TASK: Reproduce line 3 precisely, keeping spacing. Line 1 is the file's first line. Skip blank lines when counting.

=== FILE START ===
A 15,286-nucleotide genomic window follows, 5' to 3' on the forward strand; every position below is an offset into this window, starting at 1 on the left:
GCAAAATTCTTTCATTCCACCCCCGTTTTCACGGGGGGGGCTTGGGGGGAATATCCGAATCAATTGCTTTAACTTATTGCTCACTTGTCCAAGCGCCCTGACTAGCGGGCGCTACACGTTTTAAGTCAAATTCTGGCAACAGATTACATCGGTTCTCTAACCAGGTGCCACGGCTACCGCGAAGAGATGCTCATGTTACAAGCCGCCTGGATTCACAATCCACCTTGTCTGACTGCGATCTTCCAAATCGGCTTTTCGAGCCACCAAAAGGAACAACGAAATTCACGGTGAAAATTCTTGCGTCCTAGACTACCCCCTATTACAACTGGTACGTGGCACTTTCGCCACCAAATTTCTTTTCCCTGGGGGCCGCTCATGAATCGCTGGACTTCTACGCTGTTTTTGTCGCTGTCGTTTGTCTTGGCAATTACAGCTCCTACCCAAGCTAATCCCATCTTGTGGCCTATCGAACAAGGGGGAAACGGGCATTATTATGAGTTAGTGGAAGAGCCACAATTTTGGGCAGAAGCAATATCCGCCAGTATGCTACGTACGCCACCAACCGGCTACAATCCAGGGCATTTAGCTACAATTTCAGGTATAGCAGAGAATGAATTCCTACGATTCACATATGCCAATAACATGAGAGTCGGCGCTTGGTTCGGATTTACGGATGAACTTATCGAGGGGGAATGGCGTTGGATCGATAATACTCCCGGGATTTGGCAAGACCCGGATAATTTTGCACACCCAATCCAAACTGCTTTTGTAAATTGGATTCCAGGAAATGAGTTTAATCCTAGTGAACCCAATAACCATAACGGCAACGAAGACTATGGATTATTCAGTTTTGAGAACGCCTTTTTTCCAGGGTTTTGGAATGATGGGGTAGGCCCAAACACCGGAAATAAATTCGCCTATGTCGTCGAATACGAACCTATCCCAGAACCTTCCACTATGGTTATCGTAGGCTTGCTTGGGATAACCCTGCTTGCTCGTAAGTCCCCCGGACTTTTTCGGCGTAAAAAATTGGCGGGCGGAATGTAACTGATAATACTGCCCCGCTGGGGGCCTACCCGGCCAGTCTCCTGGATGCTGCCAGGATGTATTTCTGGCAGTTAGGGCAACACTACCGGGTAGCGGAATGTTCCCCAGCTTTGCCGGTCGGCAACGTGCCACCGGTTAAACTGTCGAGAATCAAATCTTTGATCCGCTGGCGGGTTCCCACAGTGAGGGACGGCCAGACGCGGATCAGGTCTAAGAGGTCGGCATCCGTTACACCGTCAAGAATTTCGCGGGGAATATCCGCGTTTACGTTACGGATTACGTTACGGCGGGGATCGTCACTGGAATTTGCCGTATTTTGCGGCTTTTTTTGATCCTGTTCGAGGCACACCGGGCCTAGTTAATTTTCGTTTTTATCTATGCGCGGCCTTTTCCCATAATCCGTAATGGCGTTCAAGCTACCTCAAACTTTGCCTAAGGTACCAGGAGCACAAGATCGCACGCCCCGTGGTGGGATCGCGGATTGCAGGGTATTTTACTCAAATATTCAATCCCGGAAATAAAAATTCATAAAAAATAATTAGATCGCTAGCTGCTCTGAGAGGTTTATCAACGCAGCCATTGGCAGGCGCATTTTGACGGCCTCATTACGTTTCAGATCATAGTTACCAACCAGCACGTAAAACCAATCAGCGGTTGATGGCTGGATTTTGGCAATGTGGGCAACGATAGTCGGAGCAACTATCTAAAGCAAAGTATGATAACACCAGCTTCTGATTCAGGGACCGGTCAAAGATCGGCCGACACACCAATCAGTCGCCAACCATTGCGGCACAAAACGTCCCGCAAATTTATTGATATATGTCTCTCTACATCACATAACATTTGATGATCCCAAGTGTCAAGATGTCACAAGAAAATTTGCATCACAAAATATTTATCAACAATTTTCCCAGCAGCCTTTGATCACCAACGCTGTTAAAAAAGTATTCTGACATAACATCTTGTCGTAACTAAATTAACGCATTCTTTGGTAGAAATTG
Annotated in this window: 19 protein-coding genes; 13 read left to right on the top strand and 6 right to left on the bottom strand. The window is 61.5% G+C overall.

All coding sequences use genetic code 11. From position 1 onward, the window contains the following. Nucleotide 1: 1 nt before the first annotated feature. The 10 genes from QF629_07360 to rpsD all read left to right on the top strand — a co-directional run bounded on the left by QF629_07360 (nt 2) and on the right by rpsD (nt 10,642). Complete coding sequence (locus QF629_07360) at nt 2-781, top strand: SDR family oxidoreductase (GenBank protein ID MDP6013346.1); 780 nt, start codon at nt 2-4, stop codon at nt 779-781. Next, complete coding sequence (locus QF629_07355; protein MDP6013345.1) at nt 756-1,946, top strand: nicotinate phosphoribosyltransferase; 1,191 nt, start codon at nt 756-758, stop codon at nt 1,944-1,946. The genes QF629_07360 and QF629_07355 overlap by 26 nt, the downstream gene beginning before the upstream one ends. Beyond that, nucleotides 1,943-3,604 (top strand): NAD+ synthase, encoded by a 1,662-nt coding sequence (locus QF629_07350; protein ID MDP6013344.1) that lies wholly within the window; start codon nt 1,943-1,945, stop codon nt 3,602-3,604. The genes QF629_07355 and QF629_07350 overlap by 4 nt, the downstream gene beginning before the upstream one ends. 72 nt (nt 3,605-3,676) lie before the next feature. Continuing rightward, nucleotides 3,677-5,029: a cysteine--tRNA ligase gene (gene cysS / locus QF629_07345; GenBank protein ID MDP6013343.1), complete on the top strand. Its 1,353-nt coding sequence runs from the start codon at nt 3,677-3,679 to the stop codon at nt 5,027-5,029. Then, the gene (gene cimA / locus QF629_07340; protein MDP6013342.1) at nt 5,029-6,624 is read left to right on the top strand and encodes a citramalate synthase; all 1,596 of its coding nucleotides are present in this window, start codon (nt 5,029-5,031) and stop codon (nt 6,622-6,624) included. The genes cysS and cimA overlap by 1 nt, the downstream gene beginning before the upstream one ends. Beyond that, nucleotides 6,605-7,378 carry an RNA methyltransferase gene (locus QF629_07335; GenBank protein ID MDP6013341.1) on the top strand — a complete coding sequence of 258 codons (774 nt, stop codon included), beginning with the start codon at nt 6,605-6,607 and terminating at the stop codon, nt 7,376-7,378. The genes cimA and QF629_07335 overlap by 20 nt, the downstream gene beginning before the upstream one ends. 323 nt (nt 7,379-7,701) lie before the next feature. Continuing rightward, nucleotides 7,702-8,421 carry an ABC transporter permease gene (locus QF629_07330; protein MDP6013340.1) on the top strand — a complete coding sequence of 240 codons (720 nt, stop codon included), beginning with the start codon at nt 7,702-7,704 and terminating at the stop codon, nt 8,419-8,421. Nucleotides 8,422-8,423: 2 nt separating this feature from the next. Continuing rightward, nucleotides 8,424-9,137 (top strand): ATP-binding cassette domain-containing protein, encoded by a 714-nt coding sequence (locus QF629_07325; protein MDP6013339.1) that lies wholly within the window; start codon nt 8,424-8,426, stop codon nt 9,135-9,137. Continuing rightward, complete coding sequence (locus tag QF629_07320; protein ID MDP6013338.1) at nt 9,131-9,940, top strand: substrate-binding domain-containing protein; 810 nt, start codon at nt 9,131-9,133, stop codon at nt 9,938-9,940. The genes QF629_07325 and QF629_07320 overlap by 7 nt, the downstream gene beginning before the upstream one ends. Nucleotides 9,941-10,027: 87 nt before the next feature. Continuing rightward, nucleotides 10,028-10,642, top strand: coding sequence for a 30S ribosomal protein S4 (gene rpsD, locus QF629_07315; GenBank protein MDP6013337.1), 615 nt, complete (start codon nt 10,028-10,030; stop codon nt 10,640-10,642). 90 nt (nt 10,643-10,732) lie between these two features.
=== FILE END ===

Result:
Annotated in this window: 19 protein-coding genes; 13 read left to right on the top strand and 6 right to left on the bottom strand. The window is 61.5% G+C overall.